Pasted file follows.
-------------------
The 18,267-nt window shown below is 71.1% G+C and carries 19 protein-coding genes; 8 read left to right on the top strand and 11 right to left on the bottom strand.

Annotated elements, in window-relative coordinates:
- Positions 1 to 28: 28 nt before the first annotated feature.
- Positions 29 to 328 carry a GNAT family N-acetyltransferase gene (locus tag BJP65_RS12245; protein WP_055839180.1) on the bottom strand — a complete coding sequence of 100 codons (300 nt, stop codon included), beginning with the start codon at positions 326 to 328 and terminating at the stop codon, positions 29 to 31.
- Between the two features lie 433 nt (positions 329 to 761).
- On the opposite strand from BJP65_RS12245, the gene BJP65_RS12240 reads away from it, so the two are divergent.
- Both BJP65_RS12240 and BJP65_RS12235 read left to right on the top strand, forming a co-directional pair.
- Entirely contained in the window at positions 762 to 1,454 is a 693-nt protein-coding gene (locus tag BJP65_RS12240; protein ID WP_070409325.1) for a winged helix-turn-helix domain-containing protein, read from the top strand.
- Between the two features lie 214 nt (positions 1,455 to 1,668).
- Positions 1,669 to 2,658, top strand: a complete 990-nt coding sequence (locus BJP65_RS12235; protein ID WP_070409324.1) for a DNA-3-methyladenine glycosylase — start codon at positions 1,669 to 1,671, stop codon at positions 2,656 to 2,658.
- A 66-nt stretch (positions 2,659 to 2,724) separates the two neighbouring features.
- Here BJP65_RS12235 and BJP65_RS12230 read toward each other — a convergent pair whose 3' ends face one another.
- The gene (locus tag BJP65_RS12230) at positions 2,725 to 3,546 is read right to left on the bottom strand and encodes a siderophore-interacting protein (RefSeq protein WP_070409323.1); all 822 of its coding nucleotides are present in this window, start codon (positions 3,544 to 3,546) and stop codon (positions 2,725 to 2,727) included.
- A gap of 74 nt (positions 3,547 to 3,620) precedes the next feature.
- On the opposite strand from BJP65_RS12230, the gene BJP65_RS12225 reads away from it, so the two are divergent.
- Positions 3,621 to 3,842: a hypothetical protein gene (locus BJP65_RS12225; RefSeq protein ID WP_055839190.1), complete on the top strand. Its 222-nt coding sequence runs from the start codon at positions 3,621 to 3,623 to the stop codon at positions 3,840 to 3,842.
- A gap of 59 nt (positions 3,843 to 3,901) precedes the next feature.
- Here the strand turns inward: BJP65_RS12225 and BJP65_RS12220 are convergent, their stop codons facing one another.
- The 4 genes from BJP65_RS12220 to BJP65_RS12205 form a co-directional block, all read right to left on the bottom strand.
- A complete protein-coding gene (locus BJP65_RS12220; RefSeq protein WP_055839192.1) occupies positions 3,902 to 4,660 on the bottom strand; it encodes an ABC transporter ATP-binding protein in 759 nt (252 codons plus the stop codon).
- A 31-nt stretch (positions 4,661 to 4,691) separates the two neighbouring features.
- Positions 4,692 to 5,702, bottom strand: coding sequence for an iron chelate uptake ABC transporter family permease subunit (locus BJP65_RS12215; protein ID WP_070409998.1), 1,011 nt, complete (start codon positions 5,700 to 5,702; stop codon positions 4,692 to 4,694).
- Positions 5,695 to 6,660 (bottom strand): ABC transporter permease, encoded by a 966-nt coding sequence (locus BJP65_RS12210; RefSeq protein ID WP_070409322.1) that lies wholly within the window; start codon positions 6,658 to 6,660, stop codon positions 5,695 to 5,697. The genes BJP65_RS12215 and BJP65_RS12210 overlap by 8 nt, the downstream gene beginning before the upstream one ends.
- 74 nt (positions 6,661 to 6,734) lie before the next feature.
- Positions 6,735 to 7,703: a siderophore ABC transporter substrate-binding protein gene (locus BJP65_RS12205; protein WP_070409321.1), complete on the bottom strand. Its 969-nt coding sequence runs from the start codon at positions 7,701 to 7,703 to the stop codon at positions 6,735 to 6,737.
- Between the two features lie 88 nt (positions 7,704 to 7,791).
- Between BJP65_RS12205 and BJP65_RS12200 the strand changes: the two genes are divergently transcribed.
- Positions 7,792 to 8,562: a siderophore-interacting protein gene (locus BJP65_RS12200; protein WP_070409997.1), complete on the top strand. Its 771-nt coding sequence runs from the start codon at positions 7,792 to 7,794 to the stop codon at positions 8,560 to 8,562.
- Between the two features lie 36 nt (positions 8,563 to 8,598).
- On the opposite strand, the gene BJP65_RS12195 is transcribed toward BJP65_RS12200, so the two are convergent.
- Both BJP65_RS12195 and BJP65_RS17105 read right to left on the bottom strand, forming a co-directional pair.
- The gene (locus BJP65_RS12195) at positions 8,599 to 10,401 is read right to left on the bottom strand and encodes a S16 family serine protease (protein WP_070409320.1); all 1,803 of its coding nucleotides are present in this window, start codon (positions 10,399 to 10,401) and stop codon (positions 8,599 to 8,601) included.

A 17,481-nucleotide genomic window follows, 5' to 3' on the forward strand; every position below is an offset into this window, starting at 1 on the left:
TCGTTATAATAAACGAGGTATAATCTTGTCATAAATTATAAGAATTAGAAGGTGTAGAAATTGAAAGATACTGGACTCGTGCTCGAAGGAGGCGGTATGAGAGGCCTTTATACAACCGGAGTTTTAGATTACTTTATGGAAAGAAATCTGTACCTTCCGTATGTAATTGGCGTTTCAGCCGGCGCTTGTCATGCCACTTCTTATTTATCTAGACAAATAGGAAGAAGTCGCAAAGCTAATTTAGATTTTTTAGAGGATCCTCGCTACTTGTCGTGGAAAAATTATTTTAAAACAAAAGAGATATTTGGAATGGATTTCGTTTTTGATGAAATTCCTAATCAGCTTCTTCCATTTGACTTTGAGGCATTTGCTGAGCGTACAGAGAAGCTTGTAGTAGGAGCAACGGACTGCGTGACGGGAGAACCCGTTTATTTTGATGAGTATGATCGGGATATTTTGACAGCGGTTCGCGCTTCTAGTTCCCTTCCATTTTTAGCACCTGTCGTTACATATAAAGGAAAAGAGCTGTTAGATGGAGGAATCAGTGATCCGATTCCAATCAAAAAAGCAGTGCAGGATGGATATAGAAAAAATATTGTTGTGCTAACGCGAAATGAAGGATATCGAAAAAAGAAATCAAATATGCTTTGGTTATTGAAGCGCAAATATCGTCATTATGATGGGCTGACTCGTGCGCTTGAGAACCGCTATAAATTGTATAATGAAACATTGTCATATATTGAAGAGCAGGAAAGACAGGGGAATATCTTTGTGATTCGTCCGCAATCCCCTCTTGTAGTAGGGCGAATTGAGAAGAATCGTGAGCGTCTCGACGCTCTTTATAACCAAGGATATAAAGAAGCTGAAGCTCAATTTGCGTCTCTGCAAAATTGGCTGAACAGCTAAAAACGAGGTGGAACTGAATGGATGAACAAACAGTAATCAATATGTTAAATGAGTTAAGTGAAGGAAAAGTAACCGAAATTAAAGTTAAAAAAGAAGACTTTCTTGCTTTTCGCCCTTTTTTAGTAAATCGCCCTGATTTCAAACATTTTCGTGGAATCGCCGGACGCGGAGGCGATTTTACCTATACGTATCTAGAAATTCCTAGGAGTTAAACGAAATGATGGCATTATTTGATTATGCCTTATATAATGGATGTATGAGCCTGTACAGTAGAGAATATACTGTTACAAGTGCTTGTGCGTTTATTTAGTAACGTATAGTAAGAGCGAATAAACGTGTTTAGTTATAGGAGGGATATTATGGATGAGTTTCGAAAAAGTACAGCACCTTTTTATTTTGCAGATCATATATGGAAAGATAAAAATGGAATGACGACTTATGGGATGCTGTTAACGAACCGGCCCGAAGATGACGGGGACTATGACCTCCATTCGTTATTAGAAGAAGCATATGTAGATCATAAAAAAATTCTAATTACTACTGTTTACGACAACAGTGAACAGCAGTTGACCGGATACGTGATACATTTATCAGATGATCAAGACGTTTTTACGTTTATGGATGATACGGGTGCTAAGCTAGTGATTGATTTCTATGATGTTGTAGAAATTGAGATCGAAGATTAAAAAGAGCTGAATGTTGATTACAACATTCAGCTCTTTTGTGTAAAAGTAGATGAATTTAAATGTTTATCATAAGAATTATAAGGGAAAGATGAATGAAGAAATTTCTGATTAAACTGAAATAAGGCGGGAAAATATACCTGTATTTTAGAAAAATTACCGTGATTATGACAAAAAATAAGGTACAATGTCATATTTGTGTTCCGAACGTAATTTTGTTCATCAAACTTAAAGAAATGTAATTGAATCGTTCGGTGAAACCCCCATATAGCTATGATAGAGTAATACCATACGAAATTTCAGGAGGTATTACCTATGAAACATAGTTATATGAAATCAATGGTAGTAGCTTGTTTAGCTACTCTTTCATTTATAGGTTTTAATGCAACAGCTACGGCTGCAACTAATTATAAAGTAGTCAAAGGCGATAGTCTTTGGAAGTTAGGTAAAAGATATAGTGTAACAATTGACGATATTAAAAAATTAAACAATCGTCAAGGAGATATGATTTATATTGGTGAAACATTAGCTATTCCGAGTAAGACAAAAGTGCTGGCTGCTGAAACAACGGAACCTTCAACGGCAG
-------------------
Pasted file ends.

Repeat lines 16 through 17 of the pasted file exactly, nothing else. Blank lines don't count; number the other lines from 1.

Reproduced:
- Positions 3,621 to 3,842: a hypothetical protein gene (locus BJP65_RS12225; RefSeq protein ID WP_055839190.1), complete on the top strand. Its 222-nt coding sequence runs from the start codon at positions 3,621 to 3,623 to the stop codon at positions 3,840 to 3,842.
- A gap of 59 nt (positions 3,843 to 3,901) precedes the next feature.